“I am not saying that philosophers should refrain from engaging in political activity; my target is instead the politicization of philosophy itself. I think that the conduct of the profession should be as bottomless as its subject matter: If we are going to have professional, intramural discussions about the ethics of the profession, we should do so philosophically and not by petitioning one another. We should allow ourselves the license to be philosophical all the way down.”
The article in question here is not exactly a petition, but it’s not a research paper either. Had it not be authored by so many distinguished names, it would not have been deemed fit for publication. By its own admission, the purpose of this article is not to make an original research contribution. Rather, its purpose is to claim that “the Repugnant Conclusion now receives too much focus. Avoiding the Repugnant Conclusion should no longer be the central goal driving population ethics research”.
Is this a good principle to publish by? Is the role of philosophers in the near-future to sign off in droves on many-authored publications, all for the sake of shifting the focus of attention?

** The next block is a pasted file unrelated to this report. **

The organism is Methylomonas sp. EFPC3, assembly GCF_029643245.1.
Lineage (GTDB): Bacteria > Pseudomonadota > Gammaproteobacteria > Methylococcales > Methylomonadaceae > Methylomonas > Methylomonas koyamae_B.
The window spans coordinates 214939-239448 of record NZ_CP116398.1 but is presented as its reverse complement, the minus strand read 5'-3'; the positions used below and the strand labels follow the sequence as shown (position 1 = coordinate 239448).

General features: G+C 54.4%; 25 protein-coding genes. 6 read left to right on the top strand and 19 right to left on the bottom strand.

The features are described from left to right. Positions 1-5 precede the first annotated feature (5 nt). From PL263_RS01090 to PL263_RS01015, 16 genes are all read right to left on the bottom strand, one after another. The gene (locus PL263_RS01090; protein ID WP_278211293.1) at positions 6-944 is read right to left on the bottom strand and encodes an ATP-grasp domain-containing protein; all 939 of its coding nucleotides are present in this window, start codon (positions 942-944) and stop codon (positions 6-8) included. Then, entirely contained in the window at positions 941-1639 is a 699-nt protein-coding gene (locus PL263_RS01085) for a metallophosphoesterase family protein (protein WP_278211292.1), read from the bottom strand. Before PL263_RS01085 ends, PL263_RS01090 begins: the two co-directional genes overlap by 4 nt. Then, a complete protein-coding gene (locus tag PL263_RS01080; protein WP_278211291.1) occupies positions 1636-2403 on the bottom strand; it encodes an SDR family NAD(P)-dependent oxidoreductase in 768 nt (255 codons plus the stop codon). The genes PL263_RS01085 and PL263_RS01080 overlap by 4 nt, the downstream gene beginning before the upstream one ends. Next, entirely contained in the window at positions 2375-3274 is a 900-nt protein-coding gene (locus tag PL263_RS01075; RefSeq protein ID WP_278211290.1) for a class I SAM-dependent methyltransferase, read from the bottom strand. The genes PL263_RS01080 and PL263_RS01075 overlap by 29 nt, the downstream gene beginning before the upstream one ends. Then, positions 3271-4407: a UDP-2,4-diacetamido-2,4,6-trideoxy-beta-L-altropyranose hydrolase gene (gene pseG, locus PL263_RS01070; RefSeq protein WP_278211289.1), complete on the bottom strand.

Of course philosophers should refute the arguments they disagree with. But that doesn’t seem to be what’s occurring here.
This risks being an overly-heated debate, so I’ll stop there. I would just ask you to consider whether or not this is what the practice of philosophy ought to look like, and if it constitutes a desirable precedent for academic publishing.
Hey thanks for asking, it’s the paragraphs from
“Looking back” to “raw base rates to consider”
In some ways this feels like a silly throwback, on the other hand I think it is actually more worth reading now that we’re not caught up in the heat of the moment. More selfishly, I didn’t post on EA Forum when I first wrote this, but have since been encouraged to share old posts that might not have been seen.
Hey Ben, I think these are pretty reasonable questions and do not make you look stupid.
On Pascal’s mugging in particular, I would consider this somewhat informal answer:
Though honestly, I don’t find this super satisfactory, and it is something and still bugs me.